Sales Practices, Incentivized Behavior, and Customers
The use of sales incentives to influence the behavior of salespeople and how they sell to customers has a long history in the United States. For this, we have the National Cash Register (NCR) Company to thank, as it widely popularized the use of short-term incentives (STIs) in the late nineteenth century. Today, of course, a myriad of sales programs are used by countless companies to align agent and principal goals. Recent Nobel Prize winner Richard Thaler and his colleague Cass Sunstein have added to the body of thought around sales-related topics with their well-documented examination of “nudge” theory.
The underbelly of STIs was recently put on display when a federal judge ruled that shareholders can proceed with a lawsuit against Wells Fargo, alleging that management “repeatedly and brazenly” failed to serve the company’s best interests during the time that more than two million fake accounts were created. Clearly, if left unchecked, short-term incentives can lead to unethical and non-customer-oriented behavior (Zoltners, Sinha, and Lorimer 2013), which is why we were motivated to conduct research and write a forthcoming paper on sales practices.
Normally, an analysis that seeks to discover anomalies in a dynamic environment relies on established benchmarks. However, sales organizations typically find difficulty in developing accurate benchmarks, whether related to new or existing products or services. That’s because forecasts often have little, if any, basis and are often reflective of the wishes of the finance department or management. This leads to incentive plans that not only are unrealistic, given a particular environment, but also encourage behavior that is the antithesis of client-centric — a factor of which regulators are becoming increasingly cognizant. Organizations that utilize blanket sales goals across large geographic and/or client segments, irrespective of the nuances of the various segments, institutionalize this flawed thinking.
While there are a number of examples of the problematic application of STIs in the current environment, the issues have been brewing for some time. In the early 1990’s, for instance, salespeople in the auto division of Sears were put on a straight commission payout, which resulted in unnecessary work being performed and Sears paying fines and customer compensation (Ganzel 1998). In more recent times, there have been other types of sales-based programs that have resulted in industry-wide settlements. In most of these cases, there were signs that something was amiss. So why weren’t the problems identified?
There appear to be several reasons:
- Hesitancy by management to look (what appears to be) a gift horse in the mouth;
- A lack of a solid scientific basis for forecasting sales;
- Little understanding of how to put detection measurement processes in place.
With respect to Wells Fargo, the report of the board’s independent directors found that “bad practices tended to disproportionately cluster [in areas] like Los Angeles and Arizona.” (Perhaps utilizing new methodologies, these bad practices might have been detected through objective analysis). The report also profiles one senior manager who moved from Los Angeles to Florida, replicating the same growth of low-quality accounts. One would expect this to be a very detectable pattern. But for firms that rely on staff or culture to identify and report such issues, the report notes that “managers also explicitly encouraged their subordinates to sell unnecessary products,” illustrating that reliance on management to detect such issues may be misplaced.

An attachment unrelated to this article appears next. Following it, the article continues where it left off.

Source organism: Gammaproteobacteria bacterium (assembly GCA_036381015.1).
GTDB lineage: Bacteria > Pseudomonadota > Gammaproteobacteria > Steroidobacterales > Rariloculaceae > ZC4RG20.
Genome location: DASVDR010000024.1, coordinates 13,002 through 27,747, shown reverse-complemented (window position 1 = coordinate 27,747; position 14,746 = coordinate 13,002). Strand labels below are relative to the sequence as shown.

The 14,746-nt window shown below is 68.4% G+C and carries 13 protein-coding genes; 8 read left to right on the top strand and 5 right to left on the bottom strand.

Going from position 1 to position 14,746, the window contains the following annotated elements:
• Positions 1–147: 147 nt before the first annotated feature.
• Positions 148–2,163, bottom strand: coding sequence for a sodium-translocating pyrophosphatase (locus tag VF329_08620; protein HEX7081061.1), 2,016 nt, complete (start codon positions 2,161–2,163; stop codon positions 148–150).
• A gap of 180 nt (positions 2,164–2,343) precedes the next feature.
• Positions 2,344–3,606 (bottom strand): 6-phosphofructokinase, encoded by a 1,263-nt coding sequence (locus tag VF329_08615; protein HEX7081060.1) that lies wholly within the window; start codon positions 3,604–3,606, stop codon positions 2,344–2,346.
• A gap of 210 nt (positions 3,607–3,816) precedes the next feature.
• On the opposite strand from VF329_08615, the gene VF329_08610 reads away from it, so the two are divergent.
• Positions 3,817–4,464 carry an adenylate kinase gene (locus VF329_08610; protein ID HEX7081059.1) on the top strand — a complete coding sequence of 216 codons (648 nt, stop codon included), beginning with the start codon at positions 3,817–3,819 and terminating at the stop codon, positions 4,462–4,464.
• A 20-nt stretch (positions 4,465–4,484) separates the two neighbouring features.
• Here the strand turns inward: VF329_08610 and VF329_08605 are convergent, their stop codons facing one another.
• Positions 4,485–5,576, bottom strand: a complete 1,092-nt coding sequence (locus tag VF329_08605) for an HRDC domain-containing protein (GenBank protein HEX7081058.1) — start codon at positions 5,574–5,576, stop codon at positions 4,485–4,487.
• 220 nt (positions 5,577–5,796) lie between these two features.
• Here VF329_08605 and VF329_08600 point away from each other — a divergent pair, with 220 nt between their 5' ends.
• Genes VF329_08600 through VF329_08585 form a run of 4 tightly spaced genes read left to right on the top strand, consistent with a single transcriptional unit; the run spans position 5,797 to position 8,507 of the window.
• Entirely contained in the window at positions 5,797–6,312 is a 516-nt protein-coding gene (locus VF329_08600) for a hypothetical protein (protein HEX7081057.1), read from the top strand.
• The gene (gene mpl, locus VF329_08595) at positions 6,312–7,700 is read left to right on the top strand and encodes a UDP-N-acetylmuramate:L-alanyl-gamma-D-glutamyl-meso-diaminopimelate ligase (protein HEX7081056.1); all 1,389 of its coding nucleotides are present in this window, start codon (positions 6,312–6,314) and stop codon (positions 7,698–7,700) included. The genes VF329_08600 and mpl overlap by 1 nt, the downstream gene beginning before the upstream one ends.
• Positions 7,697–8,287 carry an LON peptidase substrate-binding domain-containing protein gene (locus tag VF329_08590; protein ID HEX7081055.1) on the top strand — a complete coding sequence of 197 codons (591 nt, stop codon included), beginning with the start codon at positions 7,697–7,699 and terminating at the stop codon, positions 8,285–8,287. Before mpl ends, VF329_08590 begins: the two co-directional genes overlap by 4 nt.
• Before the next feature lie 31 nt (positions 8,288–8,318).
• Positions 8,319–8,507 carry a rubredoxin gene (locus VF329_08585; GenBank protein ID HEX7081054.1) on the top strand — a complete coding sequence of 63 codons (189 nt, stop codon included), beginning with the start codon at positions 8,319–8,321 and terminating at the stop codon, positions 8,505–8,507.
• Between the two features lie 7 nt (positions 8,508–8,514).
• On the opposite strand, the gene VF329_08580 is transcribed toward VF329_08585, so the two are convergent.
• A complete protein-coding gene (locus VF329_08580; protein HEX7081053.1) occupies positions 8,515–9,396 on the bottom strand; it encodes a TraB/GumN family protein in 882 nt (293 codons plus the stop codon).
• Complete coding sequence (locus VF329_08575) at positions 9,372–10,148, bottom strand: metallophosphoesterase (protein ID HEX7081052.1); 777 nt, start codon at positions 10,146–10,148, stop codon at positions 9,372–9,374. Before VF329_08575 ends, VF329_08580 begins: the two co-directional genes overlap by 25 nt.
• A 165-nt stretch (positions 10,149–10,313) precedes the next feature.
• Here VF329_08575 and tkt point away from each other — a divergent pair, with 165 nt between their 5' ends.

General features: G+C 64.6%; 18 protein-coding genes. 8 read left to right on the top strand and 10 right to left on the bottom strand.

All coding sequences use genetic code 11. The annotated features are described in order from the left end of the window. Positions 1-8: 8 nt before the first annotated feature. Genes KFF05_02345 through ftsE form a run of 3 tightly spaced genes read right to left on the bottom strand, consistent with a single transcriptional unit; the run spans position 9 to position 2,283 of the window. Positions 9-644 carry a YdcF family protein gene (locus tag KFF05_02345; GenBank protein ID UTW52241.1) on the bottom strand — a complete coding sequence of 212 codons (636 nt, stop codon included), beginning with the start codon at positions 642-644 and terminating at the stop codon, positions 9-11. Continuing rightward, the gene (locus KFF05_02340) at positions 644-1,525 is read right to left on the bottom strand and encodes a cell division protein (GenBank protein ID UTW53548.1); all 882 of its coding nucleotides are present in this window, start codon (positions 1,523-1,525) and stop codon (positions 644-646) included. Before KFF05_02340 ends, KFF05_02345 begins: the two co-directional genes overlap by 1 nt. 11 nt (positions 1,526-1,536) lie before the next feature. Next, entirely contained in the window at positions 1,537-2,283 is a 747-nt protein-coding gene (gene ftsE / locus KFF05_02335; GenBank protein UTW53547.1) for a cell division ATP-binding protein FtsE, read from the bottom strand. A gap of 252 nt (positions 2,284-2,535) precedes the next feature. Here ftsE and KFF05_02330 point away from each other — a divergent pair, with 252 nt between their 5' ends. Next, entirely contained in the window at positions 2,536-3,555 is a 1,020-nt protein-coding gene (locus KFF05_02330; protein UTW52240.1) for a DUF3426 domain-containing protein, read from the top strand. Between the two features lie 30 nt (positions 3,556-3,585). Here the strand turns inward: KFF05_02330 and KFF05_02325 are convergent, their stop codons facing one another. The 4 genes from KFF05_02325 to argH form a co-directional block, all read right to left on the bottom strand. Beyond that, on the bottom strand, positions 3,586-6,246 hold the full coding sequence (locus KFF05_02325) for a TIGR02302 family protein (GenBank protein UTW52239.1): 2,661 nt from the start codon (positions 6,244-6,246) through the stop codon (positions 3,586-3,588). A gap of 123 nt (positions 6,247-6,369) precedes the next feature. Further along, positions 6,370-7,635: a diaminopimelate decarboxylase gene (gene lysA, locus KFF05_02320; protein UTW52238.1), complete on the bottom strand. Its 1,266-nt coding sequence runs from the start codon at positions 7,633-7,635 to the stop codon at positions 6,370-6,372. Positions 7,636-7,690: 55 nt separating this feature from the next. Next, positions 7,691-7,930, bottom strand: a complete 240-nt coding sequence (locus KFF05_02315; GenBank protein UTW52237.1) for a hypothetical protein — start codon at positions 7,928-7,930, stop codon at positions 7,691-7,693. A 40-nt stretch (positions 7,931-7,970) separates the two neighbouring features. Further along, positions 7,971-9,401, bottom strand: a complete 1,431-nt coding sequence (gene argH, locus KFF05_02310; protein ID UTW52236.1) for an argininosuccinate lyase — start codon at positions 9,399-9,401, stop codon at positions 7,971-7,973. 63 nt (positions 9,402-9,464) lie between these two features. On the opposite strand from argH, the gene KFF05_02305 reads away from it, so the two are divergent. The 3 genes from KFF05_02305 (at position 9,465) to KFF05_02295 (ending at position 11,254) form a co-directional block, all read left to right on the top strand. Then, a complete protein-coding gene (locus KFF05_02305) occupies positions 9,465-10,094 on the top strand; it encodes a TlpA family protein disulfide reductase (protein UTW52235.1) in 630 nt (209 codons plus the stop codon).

While the news is fraught with examples of this problematic behavior, in some cases it is more basic for individuals covered by sales plans vs. commissions and bonuses. The achievement of sales thresholds utilized by some organizations is often the basis of retaining an individual’s job, and as prospect theory illustrates, a loss is felt much more significantly than a gain (Kahneman and Tversky 1979). In fact, noted researchers such as W. Edward Deming (1986) and Alfie Kohn (1993) have found that incentives are poor motivators that create no lasting commitment to an employer.
While the tenure and belief in paying salespeople according to incentive programs is not likely to change radically, we believe that there is a critical need to dynamically measure and understand the sales that are stimulated by these programs.There is also a need for a new methodology to assess expected behavior and the environment in which it should occur. That’s because changing sales and business dynamics require that behaviors be reassessed for evolving conditions. The result of the paper’s findings is that the advent of machine learning and other technologies can now make it possible to create more robust measurement tools. Additionally, advanced modeling techniques now allow for a better understanding of probable behavior based on a multitude of scenarios. The value, of course, is that once a specific unit’s expected performance is well understood, anomalies will become apparent and can be investigated.
Since incentives come in a variety of forms in addition to direct monetary compensation (including promotion opportunities, special recognition events and continued employment), we believe that the time has come for a fresh, holistic look at how sales professionals are incentivized. And while we don’t have all the answers on what a new sales model looks like, we think one thing is clear: it’s time for a meaningful change is sales practices.